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For their own good
Fifty years ago, they were screwed-up kids sent to the Florida School for Boys to be straightened out. But now they are screwed-up men, scarred by the whippings they endured. Read the story and see a video and portrait gallery.
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Legislative bullying won't fix universities
A Times Editorial
Published March 7, 2008
As an example of how direct legislative control over Florida universities might look, senators played the role exquisitely on Wednesday. Not willing to listen as university chancellor Mark Rosenberg described his misgivings with a fast-track plan to abolish the Board of Governors, they instead wanted to insult him.
"It will make our education system weaker, not stronger," Rosenberg said of the change. "It will further erode our state credibility in national education circles."
Sen. Larcenia Bullard: "I don't even know who the Board of Governors is. They never come see me."
Sen. Don Gaetz: "This is a system you just indicted, by saying it has not provided the quality education students deserve - which by the way was under your watch."
It doesn't matter to these political bullies that the system of governance they seem bent on destroying was put into place by Florida voters.
The Senate Education Committee went on to unanimously approve a resolution aimed at punishing a university board that has had the temerity to tell the truth about the nearly two decades of state budget neglect in higher education. Never mind that most of these academic agitators just happen to be conservative, high-powered business people who were appointed to the board by former Gov. Jeb Bush.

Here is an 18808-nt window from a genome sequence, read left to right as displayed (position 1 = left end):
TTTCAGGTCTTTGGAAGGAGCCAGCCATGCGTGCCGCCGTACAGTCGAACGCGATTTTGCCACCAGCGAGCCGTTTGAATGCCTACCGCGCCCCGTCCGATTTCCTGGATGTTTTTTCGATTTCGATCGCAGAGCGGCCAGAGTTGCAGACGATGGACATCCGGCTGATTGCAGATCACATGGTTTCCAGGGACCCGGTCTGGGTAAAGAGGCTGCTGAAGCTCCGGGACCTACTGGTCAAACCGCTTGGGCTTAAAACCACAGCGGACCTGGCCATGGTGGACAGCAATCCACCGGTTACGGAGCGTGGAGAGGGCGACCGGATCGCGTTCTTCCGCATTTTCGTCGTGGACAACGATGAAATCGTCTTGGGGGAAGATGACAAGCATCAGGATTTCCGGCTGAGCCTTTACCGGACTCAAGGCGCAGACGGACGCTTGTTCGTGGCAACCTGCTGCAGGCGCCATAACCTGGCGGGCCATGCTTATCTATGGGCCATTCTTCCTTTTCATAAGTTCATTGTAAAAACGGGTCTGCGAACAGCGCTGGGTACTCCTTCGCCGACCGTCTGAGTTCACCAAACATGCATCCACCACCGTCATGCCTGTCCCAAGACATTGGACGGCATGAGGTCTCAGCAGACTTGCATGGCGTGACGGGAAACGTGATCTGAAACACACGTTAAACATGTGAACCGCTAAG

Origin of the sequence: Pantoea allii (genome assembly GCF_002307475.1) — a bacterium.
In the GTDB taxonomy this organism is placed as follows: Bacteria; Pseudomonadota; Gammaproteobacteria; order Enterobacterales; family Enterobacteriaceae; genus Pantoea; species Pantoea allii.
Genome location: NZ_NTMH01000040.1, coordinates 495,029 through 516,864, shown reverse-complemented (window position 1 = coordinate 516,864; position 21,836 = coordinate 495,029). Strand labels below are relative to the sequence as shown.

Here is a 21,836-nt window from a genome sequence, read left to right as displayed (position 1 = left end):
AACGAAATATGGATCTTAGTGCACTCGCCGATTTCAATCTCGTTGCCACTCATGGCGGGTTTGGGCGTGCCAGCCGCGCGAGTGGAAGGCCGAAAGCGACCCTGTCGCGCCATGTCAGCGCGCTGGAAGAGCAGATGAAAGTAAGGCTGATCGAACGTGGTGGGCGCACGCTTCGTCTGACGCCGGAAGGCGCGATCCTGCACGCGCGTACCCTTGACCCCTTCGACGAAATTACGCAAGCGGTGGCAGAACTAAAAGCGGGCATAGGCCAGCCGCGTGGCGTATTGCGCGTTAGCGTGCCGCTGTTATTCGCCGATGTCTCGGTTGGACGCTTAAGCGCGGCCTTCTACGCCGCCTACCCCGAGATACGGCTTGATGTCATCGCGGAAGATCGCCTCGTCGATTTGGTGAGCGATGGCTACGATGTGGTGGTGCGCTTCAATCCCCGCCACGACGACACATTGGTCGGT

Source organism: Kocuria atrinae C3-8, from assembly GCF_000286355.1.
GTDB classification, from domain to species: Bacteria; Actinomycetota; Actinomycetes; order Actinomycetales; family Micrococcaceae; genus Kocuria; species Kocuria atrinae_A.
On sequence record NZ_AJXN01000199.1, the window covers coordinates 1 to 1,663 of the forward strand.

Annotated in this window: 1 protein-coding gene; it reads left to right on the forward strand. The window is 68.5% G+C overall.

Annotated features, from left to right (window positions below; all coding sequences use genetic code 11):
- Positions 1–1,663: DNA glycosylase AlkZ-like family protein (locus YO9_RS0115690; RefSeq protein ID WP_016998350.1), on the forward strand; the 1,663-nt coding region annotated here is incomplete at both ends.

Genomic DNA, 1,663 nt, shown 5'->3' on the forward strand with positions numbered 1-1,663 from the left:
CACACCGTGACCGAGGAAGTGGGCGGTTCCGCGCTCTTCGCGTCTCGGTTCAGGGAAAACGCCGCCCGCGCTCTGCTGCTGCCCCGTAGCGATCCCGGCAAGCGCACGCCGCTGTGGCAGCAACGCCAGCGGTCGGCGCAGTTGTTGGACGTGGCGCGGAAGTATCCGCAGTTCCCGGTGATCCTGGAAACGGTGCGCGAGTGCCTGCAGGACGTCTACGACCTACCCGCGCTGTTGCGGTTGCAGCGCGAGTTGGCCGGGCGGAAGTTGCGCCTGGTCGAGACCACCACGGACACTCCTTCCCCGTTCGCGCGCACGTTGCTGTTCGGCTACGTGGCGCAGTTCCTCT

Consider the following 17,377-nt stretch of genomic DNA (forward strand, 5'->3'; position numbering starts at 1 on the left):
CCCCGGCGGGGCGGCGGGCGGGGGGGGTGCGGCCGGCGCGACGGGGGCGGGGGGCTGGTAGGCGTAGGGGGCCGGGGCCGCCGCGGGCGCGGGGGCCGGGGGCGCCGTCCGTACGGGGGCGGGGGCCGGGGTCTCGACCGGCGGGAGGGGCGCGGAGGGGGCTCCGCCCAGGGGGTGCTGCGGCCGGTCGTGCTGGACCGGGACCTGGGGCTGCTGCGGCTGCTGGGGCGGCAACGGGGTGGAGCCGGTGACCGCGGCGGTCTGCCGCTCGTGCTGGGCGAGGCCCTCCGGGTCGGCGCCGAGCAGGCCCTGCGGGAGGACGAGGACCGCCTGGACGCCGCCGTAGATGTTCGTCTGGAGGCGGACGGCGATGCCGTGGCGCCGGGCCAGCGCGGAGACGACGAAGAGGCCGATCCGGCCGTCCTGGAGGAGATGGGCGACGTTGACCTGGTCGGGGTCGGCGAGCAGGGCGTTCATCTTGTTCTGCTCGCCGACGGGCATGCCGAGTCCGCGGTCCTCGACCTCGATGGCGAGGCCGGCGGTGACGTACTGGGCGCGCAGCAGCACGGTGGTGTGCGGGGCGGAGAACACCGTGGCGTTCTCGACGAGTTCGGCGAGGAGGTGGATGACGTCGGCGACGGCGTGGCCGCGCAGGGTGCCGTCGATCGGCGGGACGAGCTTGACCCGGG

Senate President Ken Pruitt has been spoiling for this fight, in part because board members have called for raising the state's rock-bottom tuition. In the process, he appears more than willing to insult the chancellor, the board members and, most notably, the voters who decided in 2002 to create the board to insulate higher education from politicians just like Pruitt.
Pruitt and his Senate partners may have fun shooting the messenger, but that won't change the reality. Florida universities are flat broke and, without a greater financial commitment from the Legislature, they have no choice but to cut enrollment. If Rosenberg were to say otherwise, he would be guilty of academic malpractice.
In his awkward attempt to belittle Rosenberg on Wednesday, committee Chairman Gaetz unwittingly made the relative financial point. Thomas Jefferson, Gaetz wanted the chancellor to acknowledge, had sought legislative control for the University of Virginia. Yes, but leaving aside the relevance of 18th century Virginia history, today's Florida fight is also about tuition. And those numbers tell a story. At the University of Virginia, it is currently $8,690. At the University of Florida, it is $3,370.
Killing the Board of Governors won't change the financial truth.